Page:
Agathe Böttcher

In the mid-1980s, Agathe Böttcher's patchworks stood out from the standard knitwear of the GDR's textile art and craft sectors. They were lively, abstract, more free art echoing the classical modernism of the 1920s than the result of socialist lace-making. They seemed like a sampling of the absurdities of everyday life in the GDR lying around, skewered and re-sewn in the frenzy of masking and unmasking. In a distance to the party's guidelines collaged from twine and fabric, Böttcher combined snippets of events and excerpts of reality.

Her cheerful farewell to standardised consciousness is rhythmically painterly. Untrammelled and mischievously vagabond, the artist turned away from the tight needle workers to give free rein to her imagination.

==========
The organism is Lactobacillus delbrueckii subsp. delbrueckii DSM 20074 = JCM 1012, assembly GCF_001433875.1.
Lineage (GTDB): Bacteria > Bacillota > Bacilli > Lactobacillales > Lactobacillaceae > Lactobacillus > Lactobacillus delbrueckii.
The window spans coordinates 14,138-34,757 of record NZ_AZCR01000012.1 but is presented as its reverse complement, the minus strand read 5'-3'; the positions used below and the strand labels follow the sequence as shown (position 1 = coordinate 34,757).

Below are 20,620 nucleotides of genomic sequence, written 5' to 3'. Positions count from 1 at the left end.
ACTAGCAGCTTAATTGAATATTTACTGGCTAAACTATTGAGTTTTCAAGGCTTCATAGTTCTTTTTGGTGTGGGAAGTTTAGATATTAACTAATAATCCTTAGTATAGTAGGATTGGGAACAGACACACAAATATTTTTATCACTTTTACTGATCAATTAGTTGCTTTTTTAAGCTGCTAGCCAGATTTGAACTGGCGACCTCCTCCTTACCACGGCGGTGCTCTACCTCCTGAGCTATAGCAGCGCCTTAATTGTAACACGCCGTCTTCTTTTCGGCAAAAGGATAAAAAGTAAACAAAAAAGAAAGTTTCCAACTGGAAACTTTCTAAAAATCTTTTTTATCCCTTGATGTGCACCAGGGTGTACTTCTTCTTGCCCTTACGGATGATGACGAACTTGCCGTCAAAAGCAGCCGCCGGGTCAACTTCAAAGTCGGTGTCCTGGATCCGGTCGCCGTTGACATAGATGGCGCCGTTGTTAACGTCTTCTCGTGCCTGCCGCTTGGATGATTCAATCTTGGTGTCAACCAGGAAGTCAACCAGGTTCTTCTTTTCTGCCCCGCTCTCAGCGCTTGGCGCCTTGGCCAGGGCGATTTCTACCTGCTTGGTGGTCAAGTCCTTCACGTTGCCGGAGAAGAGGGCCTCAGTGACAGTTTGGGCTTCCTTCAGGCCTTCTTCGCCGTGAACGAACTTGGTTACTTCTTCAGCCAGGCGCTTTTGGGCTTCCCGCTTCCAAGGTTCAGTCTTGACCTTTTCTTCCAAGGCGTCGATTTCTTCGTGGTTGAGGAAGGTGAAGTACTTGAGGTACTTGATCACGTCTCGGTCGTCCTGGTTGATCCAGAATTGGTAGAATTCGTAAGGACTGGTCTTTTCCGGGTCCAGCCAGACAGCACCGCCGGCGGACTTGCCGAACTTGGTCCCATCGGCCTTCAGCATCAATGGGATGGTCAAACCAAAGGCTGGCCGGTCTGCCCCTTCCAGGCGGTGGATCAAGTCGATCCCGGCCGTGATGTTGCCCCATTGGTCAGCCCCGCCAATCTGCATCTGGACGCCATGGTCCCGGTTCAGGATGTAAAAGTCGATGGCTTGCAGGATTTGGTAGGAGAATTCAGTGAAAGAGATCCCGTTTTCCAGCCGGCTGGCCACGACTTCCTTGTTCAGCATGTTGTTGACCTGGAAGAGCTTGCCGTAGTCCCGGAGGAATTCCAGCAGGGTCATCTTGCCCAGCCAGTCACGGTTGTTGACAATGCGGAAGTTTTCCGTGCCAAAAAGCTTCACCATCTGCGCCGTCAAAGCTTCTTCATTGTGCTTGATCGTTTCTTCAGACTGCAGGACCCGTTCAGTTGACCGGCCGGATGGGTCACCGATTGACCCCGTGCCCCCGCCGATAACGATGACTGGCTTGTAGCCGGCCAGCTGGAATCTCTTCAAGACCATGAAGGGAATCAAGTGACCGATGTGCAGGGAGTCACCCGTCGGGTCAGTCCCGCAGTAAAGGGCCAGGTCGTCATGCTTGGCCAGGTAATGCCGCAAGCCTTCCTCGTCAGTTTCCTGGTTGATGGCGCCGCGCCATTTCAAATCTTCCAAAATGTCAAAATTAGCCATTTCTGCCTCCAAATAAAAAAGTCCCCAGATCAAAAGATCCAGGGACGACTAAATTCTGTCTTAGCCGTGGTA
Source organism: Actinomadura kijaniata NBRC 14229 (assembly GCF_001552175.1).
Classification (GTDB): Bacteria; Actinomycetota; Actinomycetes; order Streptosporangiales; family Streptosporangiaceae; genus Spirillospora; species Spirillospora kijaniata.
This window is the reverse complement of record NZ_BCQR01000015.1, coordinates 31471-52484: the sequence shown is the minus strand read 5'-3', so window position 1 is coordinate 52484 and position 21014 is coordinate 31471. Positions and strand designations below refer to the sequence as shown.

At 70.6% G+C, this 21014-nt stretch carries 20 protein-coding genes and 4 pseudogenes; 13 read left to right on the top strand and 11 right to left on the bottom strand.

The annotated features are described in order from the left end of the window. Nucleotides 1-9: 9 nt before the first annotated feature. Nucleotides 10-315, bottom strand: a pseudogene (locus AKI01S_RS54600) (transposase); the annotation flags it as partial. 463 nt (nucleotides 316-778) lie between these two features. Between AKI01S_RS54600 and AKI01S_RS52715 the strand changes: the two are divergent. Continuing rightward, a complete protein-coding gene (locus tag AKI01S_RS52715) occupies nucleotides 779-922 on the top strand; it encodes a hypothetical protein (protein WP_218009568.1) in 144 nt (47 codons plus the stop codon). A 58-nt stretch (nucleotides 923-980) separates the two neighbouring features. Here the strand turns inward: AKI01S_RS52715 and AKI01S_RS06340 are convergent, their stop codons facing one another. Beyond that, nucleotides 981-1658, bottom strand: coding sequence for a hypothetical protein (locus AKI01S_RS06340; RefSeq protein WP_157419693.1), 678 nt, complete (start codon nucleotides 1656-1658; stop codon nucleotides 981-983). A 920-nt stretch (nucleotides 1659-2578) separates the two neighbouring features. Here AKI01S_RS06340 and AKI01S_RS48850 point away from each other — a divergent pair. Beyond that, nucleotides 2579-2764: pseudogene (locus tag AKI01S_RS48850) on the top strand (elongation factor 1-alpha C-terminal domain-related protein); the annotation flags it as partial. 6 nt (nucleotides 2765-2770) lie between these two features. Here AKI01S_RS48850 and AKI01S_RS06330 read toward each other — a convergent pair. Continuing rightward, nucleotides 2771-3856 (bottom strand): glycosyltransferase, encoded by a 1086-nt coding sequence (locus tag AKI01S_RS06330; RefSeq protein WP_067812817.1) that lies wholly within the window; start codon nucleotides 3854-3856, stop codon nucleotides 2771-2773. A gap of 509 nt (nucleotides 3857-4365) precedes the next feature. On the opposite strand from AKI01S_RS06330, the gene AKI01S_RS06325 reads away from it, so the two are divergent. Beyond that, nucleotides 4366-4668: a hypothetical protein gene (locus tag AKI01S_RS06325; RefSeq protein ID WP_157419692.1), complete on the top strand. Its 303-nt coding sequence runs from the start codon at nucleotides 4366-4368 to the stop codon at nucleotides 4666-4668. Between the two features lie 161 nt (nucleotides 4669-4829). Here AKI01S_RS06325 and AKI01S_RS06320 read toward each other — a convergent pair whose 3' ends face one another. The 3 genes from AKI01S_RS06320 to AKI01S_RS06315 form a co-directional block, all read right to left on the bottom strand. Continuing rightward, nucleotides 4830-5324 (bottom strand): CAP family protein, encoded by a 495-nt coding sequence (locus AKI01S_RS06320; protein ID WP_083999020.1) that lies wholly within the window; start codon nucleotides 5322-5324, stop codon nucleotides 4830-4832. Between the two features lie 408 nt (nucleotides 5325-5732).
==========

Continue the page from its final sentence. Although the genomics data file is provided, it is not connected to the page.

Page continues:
At the time, she was an encourager for younger people who were also trying to break out of the coddled art reserves.

In all the episodes of inner hopelessness, Agathe Böttcher approached an almost sketchy style of composition. The line dominates, the accompaniment to it is composed of tomboyishly implanted surfaces. Dots of colour bring each format into a completely natural swing, detailed forms can unfold, everything points in the direction of a ravishing, shamanistic brew.